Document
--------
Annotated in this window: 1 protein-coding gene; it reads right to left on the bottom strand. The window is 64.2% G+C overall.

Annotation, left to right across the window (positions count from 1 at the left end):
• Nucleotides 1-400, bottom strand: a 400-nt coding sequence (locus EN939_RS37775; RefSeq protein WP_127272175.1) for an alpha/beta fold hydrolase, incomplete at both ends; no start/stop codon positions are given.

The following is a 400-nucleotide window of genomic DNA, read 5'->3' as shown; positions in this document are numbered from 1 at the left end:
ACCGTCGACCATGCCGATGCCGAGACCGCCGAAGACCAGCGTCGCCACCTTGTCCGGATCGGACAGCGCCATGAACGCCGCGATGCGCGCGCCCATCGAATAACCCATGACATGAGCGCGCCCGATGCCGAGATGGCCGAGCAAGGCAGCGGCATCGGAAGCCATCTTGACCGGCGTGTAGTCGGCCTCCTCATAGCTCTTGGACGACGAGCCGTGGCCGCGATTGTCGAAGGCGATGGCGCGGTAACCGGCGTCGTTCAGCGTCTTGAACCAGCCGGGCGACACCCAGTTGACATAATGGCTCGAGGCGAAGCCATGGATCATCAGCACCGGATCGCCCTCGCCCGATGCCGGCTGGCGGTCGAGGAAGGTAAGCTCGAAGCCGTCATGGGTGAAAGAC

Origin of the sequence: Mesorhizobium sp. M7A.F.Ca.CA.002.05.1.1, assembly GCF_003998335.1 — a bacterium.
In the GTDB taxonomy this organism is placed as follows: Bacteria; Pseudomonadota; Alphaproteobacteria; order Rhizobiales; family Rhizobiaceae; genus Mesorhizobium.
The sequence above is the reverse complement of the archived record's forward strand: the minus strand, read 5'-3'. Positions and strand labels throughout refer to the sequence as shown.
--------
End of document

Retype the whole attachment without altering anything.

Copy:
Annotated in this window: 1 protein-coding gene; it reads right to left on the bottom strand. The window is 64.2% G+C overall.

Annotation, left to right across the window (positions count from 1 at the left end):
• Nucleotides 1-400, bottom strand: a 400-nt coding sequence (locus EN939_RS37775; RefSeq protein WP_127272175.1) for an alpha/beta fold hydrolase, incomplete at both ends; no start/stop codon positions are given.

The following is a 400-nucleotide window of genomic DNA, read 5'->3' as shown; positions in this document are numbered from 1 at the left end:
ACCGTCGACCATGCCGATGCCGAGACCGCCGAAGACCAGCGTCGCCACCTTGTCCGGATCGGACAGCGCCATGAACGCCGCGATGCGCGCGCCCATCGAATAACCCATGACATGAGCGCGCCCGATGCCGAGATGGCCGAGCAAGGCAGCGGCATCGGAAGCCATCTTGACCGGCGTGTAGTCGGCCTCCTCATAGCTCTTGGACGACGAGCCGTGGCCGCGATTGTCGAAGGCGATGGCGCGGTAACCGGCGTCGTTCAGCGTCTTGAACCAGCCGGGCGACACCCAGTTGACATAATGGCTCGAGGCGAAGCCATGGATCATCAGCACCGGATCGCCCTCGCCCGATGCCGGCTGGCGGTCGAGGAAGGTAAGCTCGAAGCCGTCATGGGTGAAAGAC

Origin of the sequence: Mesorhizobium sp. M7A.F.Ca.CA.002.05.1.1, assembly GCF_003998335.1 — a bacterium.
In the GTDB taxonomy this organism is placed as follows: Bacteria; Pseudomonadota; Alphaproteobacteria; order Rhizobiales; family Rhizobiaceae; genus Mesorhizobium.
The sequence above is the reverse complement of the archived record's forward strand: the minus strand, read 5'-3'. Positions and strand labels throughout refer to the sequence as shown.